This book clearly defines an interesting problem that is hidden underneath a complex facade of consumerism and innovation. Winner chooses not to offer alternatives to our pursuit of unlimited technology, but instead, he describes certain aspects of technology, such as politics, that should be taken into consideration as society blindly accepts technology on a product-by-product basis. How are we being limited?? This is an important question to ponder as you read this.
His way of citing examples is actually VERY humorous and embarrassing at times, which makes the book easy and enjoyable to read. Instead of being told WHAT to be aware of, he sets up a method that informs the reader on HOW to be MORE aware of the technology around us and the implications of it. I believe that this a very effective way to make people think without ranting about political views, etc.
I wish they would reissue this book with a beautiful cover design, it truly deserves more attention.
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9 of 13 people found the following review helpful
5.0 out of 5 stars Prof Winner's insights on technology are winners indeed!, September 29, 1999
By A Customer
This review is from: The Whale and the Reactor: A Search for Limits in an Age of High Technology (Paperback)
A fascinating read. Thoughtful, intriguing, insightful. Professor Winner's book investigates the impact technology is having on our society in ways you are not likely to have previously considered.
My reaction was the same as I had when first exposed to Emerson's writings: "Hey, he's absolutely right! Why hadn't I thought of that? It's so obvious -- now that he's connected the dots for me."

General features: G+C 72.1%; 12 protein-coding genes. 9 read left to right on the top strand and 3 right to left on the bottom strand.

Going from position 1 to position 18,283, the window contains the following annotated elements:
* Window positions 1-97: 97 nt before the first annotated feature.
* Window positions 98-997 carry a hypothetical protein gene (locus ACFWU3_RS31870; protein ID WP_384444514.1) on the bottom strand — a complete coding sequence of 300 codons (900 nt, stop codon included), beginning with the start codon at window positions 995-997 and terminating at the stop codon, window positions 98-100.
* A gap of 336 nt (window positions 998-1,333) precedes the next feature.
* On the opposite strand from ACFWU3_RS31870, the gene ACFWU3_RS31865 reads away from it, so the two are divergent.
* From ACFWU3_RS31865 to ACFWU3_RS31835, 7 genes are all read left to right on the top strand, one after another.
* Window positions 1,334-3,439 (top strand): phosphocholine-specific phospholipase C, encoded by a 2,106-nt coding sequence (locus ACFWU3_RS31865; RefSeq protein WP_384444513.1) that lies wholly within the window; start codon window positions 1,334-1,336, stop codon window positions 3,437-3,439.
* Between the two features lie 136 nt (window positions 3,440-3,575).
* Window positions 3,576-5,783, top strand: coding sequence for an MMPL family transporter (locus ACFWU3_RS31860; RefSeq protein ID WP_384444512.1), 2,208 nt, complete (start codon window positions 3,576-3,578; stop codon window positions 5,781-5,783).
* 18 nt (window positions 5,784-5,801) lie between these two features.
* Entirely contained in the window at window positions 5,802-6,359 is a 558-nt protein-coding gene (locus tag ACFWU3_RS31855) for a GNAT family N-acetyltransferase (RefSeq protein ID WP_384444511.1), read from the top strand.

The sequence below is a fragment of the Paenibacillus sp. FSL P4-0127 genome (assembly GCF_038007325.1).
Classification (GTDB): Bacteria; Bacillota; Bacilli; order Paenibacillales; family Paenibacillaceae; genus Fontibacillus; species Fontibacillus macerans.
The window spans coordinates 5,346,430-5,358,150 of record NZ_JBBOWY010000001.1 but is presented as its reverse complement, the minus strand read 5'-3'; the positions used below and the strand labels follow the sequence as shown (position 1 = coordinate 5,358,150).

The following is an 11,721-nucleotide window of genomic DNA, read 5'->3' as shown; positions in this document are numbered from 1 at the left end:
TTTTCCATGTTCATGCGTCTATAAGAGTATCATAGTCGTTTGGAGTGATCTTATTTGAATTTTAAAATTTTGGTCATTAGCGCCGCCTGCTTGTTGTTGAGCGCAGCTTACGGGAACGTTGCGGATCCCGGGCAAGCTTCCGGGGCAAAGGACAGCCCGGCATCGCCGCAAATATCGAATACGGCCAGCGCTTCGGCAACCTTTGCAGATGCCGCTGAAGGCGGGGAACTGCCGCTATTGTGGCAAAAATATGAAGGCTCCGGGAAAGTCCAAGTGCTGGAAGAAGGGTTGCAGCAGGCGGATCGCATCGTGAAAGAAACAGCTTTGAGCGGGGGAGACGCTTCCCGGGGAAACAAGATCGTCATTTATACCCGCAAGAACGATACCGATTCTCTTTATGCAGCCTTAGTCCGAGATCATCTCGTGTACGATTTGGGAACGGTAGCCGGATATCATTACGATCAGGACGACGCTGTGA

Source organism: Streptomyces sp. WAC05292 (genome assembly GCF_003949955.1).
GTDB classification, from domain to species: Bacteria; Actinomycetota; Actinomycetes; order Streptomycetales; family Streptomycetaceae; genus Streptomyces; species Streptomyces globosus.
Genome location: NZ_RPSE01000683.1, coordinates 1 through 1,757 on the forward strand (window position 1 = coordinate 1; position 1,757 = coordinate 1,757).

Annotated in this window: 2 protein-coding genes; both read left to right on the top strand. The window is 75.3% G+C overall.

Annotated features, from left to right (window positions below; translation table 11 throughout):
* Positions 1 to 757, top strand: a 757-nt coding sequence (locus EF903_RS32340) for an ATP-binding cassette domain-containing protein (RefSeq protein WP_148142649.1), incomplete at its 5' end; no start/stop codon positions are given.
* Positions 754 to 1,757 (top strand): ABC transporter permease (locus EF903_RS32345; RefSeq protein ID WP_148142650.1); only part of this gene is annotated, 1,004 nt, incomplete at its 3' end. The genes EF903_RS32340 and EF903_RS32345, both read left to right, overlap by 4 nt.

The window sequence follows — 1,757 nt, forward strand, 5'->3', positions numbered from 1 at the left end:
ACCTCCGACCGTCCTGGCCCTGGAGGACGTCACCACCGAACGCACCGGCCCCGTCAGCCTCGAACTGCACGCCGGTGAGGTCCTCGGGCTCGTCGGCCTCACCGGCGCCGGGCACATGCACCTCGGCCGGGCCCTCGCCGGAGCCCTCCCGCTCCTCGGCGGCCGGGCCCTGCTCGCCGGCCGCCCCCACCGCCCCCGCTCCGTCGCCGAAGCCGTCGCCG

If this topic interests you at all, and it should given that you utilize the web to search for good books, you will absolutely fall in love with this book. Guaranteed.
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5.0 out of 5 stars A great read!, December 8, 2011
By 
Raymond V. Rand (Las Vegas, Nevada USA) - See all my reviews
(REAL NAME)   
This review is from: The Whale and the Reactor: A Search for Limits in an Age of High Technology (Paperback)
I read this book in my early twenties (early 90s) and it really opened my eyes to the issue of rampant, out-of-control technology that is thrust upon us before we know what hit us and before we know what the implications are (a good example explored in detail in the book is television). At the time, there was very little that was published on this topic. This book should be required reading in school. I highly recommend this book!
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5 of 8 people found the following review helpful
4.0 out of 5 stars Stop and Think About It!, August 9, 2001
By 
rodboomboom (St. Louis, Missouri United States) - See all my reviews
(VINE VOICE)    (HALL OF FAME REVIEWER)